TO borrow a line from her leading man, it appears Francesca Jackson was the one and only when West End supremo Bill Kenwright began his search for an actress to play Lucy in his new musical, Can't Smile Without You.
"I came out of the Nancy house on the Sunday and on the Monday was in his office singing songs for him to see if I was suitable for this job," smiles the 24-year-old, who got her big break when she was selected to appear as a contestant in I'd Do Anything, the BBC talent search to find a Nancy for Cameron Macintosh's new West End production of Oliver!
Jackson discovered that Bill Kenwright, who had been a judge on the BBC's second talent search, Any Dream Will Do, had been an avid viewer of I'd Do Anything and two weeks after she left the show, while the other girls were still battling it out, Jackson was signed up to her first national tour, which calls in at the Festival theatre next week.
"It was lovely. I just had to make sure that he was happy with me, and he was, and I was offered the part," she says happily.
All's well that ends well they say, but it could have been very different as Jackson was already an established West End performer when she opted to take the TV route.
"I'd done a three-year degree at Mountview drama school and had been in the ensemble for Tonight's The Night," she explains. "I'd also played my first lead in the West End, which was Joanne in Rent. From that I went straight into the Nancy house. So I was scared of the risks.
"What was going through my mind was the fact that if I was absolutely awful it could end my career. But at the same time it is the biggest and best audition you'll ever get. You'll never again get the chance for that many people to get to see and know you."
Although Jackson took advice from her friend Connie Fisher, who won How Do You Solve A Problem Like Maria?, she admits that the show wasn't quite what she had expected.
"My friend Connie won the first one so she'd kind of let me know what it was all about. However, I think I'd Do Anything was very different to How Do You Solve A Problem Like Maria? because the BBC had worked out how to do it. They filled our days with more and more missions and knew what they wanted in interviews. They knew what questions to ask.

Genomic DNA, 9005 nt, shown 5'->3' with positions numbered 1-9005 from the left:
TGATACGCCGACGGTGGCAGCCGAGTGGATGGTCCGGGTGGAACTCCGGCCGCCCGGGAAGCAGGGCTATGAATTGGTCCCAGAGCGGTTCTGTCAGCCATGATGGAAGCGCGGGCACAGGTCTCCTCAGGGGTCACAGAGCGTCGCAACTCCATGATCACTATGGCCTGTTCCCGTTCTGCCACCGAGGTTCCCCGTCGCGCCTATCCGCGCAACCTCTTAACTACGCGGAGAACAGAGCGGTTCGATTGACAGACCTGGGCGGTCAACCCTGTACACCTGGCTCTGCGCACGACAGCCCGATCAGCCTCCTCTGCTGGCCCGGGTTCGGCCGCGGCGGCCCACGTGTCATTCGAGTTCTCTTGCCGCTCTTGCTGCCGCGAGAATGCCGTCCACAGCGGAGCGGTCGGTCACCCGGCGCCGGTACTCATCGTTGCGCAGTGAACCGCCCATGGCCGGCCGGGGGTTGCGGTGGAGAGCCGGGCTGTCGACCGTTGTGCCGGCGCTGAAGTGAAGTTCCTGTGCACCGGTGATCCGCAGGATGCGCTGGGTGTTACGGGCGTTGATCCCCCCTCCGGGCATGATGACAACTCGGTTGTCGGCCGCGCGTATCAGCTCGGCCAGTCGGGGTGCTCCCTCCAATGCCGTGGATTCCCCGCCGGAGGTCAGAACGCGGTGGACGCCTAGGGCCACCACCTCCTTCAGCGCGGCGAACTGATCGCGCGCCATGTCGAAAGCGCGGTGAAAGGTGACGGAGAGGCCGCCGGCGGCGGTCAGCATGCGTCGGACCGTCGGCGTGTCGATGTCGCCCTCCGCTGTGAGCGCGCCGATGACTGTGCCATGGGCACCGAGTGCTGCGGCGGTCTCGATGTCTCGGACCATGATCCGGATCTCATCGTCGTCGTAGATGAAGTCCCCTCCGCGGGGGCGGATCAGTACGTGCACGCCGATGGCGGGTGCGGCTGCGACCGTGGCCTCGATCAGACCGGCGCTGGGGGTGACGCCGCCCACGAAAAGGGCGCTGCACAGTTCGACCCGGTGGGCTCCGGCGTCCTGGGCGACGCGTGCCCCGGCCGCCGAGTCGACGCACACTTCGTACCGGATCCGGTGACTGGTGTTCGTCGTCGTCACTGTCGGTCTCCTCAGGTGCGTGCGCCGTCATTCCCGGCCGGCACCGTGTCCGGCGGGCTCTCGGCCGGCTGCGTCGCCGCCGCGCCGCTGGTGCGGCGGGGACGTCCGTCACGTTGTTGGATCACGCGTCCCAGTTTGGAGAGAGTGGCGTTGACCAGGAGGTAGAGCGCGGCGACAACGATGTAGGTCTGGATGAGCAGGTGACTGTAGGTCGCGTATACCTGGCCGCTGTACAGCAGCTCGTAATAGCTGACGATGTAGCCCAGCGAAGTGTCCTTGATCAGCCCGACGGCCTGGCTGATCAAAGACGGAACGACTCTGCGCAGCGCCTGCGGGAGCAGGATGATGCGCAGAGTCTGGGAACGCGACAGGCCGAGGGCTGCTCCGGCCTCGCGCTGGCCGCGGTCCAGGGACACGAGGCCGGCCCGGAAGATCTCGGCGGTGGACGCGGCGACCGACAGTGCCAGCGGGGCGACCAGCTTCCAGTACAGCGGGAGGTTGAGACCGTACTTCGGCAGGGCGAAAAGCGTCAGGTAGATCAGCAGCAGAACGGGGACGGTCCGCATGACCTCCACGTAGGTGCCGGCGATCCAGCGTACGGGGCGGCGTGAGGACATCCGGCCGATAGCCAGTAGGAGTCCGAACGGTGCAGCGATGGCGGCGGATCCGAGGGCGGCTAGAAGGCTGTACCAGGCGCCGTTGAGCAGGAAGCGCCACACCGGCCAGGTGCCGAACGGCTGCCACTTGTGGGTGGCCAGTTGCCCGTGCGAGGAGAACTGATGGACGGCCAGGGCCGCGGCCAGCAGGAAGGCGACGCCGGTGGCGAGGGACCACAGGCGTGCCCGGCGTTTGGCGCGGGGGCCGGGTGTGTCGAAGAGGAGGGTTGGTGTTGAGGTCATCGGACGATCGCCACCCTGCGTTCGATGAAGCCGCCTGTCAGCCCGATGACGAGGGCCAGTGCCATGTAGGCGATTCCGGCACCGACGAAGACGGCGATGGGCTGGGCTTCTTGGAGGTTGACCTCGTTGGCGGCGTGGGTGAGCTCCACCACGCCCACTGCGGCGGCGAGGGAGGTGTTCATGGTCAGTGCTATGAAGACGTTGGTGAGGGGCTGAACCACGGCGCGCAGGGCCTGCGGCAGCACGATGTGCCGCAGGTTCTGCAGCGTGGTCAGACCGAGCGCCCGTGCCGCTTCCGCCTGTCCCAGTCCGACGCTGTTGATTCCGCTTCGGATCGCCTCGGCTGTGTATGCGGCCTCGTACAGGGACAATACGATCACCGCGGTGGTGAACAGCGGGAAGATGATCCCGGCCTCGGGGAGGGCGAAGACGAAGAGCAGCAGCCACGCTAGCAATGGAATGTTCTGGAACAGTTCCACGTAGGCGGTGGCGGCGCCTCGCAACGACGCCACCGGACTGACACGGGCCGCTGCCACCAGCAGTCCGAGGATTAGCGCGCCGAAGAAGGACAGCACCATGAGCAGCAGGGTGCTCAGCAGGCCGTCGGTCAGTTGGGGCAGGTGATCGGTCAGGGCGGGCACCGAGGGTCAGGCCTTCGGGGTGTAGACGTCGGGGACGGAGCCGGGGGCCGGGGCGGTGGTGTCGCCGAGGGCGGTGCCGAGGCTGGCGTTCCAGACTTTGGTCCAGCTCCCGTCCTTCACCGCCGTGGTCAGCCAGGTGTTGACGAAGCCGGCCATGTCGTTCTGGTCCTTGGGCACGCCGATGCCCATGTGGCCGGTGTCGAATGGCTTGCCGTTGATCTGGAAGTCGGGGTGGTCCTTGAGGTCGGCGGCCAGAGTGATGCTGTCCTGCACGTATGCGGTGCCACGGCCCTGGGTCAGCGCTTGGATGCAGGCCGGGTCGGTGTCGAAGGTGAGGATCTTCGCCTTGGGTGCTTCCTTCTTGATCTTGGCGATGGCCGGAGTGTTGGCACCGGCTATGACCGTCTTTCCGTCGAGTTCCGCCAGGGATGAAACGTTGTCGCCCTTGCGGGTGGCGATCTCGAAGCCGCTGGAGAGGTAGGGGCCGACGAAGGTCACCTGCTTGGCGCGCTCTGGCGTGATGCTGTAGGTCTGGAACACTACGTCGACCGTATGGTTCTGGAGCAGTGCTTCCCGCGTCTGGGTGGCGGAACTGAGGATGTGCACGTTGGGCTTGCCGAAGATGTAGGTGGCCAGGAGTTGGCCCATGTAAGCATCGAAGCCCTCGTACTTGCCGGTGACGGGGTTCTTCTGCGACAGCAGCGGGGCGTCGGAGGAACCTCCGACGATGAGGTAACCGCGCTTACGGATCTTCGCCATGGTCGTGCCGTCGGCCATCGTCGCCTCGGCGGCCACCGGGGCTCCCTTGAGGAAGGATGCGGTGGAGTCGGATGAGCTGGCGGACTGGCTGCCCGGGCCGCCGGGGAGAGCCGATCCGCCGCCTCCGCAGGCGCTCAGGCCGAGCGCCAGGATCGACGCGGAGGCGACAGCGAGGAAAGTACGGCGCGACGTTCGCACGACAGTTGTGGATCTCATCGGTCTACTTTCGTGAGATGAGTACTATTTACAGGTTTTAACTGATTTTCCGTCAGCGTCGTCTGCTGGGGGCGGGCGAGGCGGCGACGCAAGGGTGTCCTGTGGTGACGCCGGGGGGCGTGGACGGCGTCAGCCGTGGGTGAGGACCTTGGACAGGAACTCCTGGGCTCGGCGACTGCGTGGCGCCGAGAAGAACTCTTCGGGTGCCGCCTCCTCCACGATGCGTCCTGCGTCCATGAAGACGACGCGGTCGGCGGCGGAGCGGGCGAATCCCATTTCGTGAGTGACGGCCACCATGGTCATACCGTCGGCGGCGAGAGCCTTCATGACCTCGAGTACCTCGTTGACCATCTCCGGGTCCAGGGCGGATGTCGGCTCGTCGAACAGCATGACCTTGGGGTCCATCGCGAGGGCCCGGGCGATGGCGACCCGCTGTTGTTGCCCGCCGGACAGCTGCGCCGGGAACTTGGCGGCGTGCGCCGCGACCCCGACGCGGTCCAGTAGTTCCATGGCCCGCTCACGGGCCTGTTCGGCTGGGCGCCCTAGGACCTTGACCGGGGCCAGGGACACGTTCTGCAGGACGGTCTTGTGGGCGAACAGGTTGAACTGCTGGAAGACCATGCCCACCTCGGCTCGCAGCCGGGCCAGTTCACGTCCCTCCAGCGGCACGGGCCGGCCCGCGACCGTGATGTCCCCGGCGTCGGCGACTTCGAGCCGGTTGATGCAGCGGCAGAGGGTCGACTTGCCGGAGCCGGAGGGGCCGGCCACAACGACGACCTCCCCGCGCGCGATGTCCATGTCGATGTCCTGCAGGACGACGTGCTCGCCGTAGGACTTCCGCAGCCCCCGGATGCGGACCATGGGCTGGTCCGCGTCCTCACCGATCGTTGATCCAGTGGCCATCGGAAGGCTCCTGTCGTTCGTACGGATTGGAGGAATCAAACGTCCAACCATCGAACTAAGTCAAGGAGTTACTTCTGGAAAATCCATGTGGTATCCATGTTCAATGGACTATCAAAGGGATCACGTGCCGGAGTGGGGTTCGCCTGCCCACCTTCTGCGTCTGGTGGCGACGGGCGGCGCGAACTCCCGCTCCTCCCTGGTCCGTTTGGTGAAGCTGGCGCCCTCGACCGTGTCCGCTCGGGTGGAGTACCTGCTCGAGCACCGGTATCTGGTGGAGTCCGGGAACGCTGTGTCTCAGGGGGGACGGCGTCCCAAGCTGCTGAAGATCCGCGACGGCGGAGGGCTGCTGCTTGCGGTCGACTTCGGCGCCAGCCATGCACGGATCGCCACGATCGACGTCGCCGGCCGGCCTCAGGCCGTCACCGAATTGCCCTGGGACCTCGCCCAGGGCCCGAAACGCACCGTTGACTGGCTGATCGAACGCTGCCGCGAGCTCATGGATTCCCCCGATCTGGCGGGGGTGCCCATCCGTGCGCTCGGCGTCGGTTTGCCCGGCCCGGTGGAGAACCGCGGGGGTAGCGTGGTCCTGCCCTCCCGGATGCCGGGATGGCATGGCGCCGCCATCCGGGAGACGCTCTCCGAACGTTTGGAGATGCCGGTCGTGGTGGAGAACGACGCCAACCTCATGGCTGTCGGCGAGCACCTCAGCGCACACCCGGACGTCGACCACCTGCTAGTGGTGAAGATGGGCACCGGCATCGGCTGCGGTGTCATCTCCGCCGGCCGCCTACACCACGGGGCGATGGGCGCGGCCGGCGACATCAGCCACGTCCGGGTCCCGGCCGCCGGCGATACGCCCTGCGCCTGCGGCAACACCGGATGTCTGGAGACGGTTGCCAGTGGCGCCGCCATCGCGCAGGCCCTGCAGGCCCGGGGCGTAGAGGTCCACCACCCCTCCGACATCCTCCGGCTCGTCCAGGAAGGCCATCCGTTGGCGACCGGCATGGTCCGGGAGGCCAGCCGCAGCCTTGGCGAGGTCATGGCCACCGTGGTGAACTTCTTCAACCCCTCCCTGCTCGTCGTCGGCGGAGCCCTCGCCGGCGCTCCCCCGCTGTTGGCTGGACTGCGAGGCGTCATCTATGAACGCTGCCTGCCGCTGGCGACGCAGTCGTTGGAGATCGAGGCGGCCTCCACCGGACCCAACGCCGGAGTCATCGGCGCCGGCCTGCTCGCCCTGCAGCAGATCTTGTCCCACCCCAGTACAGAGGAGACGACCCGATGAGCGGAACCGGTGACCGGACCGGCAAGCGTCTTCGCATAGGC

"It was a hell of an experience. It was terrifying and brilliant all at the same time. Very scary."
Luckily it paid off and next week Jackson shares the Festival Theatre stage with Chesney Hawkes as the 90s pop icon makes his musical debut in the show, which features more than 30 of legendary singer/songwriter Barry Manilow's best known hits.
"He is the nicest, down-to- earth person I have ever worked with. He has no airs and graces. He doesn't stress about anything. Just goes on relaxed, comes off relaxed, never changes," says Jackson of her co-star.
"When my mum said, 'It's Chesney Hawkes', I said, 'I don't know who that is'. When she said, 'You know, The One And Only,' I thought, brilliant."
Can't Smile Without You finds 37-year-old Hawkes playing Tony, the lead singer of an aspiring band on a visit to New York where they stumble across the latest TV auditions to find the next pop sensation. When Tony is offered a chance to perform, the other band members give him their blessing.
But before he can realise his dream, he is caught up in a tragic sequence of events which leave him fighting for his life. Left with no memory, his dreams are shattered. His only hope lies in the power of the music he loves and his feelings for a girl called Mandy – enter 23-year-old Siobhan Dillon, another How Do You Solve A Problem Like Maria? graduate, as Tony's love interest.